Catalent lays off 130 staffers at massive Indiana facility being sold to Novo Nordisk

Despite a multi-billion-dollar takeover bid from Novo Holdings, contract manufacturer Catalent appears to be continuing with the internal restructuring scheme it unveiled last year.

For more than a hundred of the CDMO’s employees in the United States, that means new job cuts are on the table.

Catalent will lay off approximately 130 staffers at its massive manufacturing and filling plant in Bloomington, Indiana, a company spokesperson confirmed over email Thursday.

The staff reductions are new and unrelated to the roughly 300 positions the company chopped as part of its cost-cutting campaign between October and December 2023.

“As part of Catalent’s commitment to driving long-term sustainable growth, the company has been focusing on increasing efficiencies and reducing costs across our business,” the spokesperson explained in an emailed statement.

Coupled with those efforts, Catalent made the “difficult, but necessary” decision to cut both current and open roles at the Bloomington site, she added.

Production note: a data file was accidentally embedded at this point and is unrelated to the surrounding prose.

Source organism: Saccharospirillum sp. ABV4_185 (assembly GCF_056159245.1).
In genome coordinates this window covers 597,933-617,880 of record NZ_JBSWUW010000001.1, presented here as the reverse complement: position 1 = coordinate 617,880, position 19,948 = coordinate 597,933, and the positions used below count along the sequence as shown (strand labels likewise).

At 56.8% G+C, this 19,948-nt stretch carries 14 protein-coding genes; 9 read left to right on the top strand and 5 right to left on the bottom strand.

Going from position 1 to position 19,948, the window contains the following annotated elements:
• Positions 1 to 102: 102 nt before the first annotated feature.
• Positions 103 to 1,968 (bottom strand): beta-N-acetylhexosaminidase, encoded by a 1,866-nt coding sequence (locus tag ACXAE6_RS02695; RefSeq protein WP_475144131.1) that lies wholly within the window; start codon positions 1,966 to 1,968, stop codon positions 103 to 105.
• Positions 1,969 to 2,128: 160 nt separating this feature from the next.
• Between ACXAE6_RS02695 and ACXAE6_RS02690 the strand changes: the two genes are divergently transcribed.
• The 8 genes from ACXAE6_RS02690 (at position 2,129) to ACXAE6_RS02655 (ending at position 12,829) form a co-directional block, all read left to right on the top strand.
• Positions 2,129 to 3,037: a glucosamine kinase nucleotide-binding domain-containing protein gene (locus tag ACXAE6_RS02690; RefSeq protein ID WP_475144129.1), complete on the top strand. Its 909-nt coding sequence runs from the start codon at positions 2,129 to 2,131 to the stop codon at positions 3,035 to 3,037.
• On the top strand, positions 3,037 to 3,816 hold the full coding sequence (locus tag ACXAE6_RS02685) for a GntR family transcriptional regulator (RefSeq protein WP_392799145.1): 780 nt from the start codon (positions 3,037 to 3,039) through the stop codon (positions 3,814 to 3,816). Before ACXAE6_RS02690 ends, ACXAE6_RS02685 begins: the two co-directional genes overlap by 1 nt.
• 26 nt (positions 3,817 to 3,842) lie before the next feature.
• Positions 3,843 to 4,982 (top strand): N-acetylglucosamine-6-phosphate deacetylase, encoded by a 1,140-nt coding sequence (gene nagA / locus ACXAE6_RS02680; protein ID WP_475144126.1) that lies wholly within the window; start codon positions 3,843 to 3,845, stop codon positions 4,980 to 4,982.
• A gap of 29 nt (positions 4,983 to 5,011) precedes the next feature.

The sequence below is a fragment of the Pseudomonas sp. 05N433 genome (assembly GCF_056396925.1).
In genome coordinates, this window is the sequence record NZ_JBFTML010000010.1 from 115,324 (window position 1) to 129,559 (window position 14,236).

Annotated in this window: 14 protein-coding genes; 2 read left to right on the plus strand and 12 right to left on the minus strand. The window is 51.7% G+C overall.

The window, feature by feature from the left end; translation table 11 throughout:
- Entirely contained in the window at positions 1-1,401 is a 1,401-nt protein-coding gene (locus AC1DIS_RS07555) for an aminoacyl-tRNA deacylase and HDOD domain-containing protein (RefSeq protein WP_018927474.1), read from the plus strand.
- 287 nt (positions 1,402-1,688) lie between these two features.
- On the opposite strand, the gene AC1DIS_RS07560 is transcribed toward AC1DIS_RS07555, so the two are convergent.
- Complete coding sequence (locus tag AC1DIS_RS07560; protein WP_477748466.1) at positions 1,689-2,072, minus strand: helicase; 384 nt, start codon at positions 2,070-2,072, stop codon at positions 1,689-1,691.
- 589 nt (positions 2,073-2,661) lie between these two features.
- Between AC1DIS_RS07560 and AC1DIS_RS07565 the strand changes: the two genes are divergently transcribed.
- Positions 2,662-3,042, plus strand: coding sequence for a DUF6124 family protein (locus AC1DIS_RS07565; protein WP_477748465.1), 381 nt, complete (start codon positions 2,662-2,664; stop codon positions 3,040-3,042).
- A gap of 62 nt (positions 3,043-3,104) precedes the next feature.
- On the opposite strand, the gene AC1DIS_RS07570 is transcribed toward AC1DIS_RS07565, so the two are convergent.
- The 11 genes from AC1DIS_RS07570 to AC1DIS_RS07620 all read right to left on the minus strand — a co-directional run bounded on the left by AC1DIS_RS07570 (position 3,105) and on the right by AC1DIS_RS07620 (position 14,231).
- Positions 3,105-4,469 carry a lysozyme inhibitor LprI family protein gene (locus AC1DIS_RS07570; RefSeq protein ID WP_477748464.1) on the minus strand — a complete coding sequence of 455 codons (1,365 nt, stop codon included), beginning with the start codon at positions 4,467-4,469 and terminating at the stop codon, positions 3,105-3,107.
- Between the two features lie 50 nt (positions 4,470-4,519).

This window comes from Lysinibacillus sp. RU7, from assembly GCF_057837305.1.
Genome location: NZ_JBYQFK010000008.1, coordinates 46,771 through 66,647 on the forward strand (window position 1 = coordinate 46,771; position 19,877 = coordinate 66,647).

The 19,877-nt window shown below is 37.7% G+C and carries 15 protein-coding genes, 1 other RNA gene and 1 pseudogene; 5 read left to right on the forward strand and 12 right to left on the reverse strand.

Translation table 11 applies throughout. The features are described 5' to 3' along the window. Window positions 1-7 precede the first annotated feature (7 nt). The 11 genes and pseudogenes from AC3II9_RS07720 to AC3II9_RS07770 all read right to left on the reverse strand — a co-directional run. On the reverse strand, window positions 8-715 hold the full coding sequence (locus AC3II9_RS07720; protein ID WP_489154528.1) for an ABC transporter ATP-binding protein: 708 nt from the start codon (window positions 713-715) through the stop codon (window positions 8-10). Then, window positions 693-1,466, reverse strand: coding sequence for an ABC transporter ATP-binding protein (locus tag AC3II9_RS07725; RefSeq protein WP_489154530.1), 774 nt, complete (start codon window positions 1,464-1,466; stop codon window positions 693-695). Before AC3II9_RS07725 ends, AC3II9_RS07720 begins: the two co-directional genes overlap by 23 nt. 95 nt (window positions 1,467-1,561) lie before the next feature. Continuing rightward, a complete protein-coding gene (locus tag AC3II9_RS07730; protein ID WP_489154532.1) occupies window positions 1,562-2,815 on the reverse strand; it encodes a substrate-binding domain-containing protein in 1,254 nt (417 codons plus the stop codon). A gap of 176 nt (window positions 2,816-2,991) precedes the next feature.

The spokesperson did not say which types of roles would be affected or when the layoffs would go into effect.

The Bloomington facility is one of three Catalent fill-finish sites—along with facilities in Anagni, Italy, and Brussels, Belgium—that Novo Nordisk is set to acquire for $11 billion. That deal materialized alongside the news that Novo Holdings, which operates under Novo Nordisk’s owner the Novo Nordisk Foundation, will lay out $16.5 billion to acquire Catalent in full.

The merger is expected to close toward the end of 2024, Catalent and Novo Holdings said in early February.

As for Catalent’s restructuring plan, the CDMO laid out the scheme last summer in a bid to reduce costs and consolidate its manufacturing plants. In late 2023, the company extended those plans to include layoffs across both its biologics and pharma and consumer health segments, Catalent explained in a filing.

Catalent’s Bloomington site has had its share of troubles in recent years. Last month, Reuters first reported that an FDA inspection of the facility in the fall of 2023 revealed quality control lapses—and even reports of a “pest” on a manufacturing line.

Prior to the Bloomington site’s most recent wrist slap, the mid-2023 rejection of Regeneron’s high-dose Eylea by the FDA was linked to cleaning and procedural issues at the Indiana plant.